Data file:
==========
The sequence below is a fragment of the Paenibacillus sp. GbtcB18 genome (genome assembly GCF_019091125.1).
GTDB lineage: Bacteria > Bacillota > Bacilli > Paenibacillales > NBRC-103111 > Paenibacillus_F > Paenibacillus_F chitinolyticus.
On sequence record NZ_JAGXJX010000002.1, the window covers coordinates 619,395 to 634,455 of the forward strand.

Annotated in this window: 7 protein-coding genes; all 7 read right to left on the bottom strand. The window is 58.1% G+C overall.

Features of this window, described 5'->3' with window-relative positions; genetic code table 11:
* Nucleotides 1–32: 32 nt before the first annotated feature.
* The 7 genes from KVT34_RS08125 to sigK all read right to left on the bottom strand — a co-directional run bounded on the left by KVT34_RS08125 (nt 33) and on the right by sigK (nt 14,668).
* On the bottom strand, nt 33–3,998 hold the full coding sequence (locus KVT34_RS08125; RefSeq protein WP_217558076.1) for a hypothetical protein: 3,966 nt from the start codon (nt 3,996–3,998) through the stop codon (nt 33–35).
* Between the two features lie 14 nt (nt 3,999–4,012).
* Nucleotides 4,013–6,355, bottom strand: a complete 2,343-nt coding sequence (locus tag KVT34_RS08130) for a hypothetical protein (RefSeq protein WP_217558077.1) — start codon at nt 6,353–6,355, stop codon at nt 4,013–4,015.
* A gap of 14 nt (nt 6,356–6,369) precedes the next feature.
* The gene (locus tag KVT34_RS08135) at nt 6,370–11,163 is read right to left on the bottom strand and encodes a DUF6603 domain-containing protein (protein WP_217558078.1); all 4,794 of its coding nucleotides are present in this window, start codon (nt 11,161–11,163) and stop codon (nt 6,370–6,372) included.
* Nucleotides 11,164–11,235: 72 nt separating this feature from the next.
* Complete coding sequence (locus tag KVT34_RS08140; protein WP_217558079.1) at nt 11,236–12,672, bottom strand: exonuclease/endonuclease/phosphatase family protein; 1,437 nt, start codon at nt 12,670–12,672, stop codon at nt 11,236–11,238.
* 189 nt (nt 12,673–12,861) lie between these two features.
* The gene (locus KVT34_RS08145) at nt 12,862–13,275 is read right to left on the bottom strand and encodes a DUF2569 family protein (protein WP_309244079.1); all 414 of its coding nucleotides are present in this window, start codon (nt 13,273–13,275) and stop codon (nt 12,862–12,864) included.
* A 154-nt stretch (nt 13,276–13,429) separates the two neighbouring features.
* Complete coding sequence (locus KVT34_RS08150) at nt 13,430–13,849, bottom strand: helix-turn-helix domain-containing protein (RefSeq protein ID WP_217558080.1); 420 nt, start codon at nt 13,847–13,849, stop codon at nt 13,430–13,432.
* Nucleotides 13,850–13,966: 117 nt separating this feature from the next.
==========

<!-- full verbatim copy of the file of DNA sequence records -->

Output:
The sequence below is a fragment of the Paenibacillus sp. GbtcB18 genome (genome assembly GCF_019091125.1).
GTDB lineage: Bacteria > Bacillota > Bacilli > Paenibacillales > NBRC-103111 > Paenibacillus_F > Paenibacillus_F chitinolyticus.
On sequence record NZ_JAGXJX010000002.1, the window covers coordinates 619,395 to 634,455 of the forward strand.

Annotated in this window: 7 protein-coding genes; all 7 read right to left on the bottom strand. The window is 58.1% G+C overall.

Features of this window, described 5'->3' with window-relative positions; genetic code table 11:
* Nucleotides 1–32: 32 nt before the first annotated feature.
* The 7 genes from KVT34_RS08125 to sigK all read right to left on the bottom strand — a co-directional run bounded on the left by KVT34_RS08125 (nt 33) and on the right by sigK (nt 14,668).
* On the bottom strand, nt 33–3,998 hold the full coding sequence (locus KVT34_RS08125; RefSeq protein WP_217558076.1) for a hypothetical protein: 3,966 nt from the start codon (nt 3,996–3,998) through the stop codon (nt 33–35).
* Between the two features lie 14 nt (nt 3,999–4,012).
* Nucleotides 4,013–6,355, bottom strand: a complete 2,343-nt coding sequence (locus tag KVT34_RS08130) for a hypothetical protein (RefSeq protein WP_217558077.1) — start codon at nt 6,353–6,355, stop codon at nt 4,013–4,015.
* A gap of 14 nt (nt 6,356–6,369) precedes the next feature.
* The gene (locus tag KVT34_RS08135) at nt 6,370–11,163 is read right to left on the bottom strand and encodes a DUF6603 domain-containing protein (protein WP_217558078.1); all 4,794 of its coding nucleotides are present in this window, start codon (nt 11,161–11,163) and stop codon (nt 6,370–6,372) included.
* Nucleotides 11,164–11,235: 72 nt separating this feature from the next.
* Complete coding sequence (locus tag KVT34_RS08140; protein WP_217558079.1) at nt 11,236–12,672, bottom strand: exonuclease/endonuclease/phosphatase family protein; 1,437 nt, start codon at nt 12,670–12,672, stop codon at nt 11,236–11,238.
* 189 nt (nt 12,673–12,861) lie between these two features.
* The gene (locus KVT34_RS08145) at nt 12,862–13,275 is read right to left on the bottom strand and encodes a DUF2569 family protein (protein WP_309244079.1); all 414 of its coding nucleotides are present in this window, start codon (nt 13,273–13,275) and stop codon (nt 12,862–12,864) included.
* A 154-nt stretch (nt 13,276–13,429) separates the two neighbouring features.
* Complete coding sequence (locus KVT34_RS08150) at nt 13,430–13,849, bottom strand: helix-turn-helix domain-containing protein (RefSeq protein ID WP_217558080.1); 420 nt, start codon at nt 13,847–13,849, stop codon at nt 13,430–13,432.
* Nucleotides 13,850–13,966: 117 nt separating this feature from the next.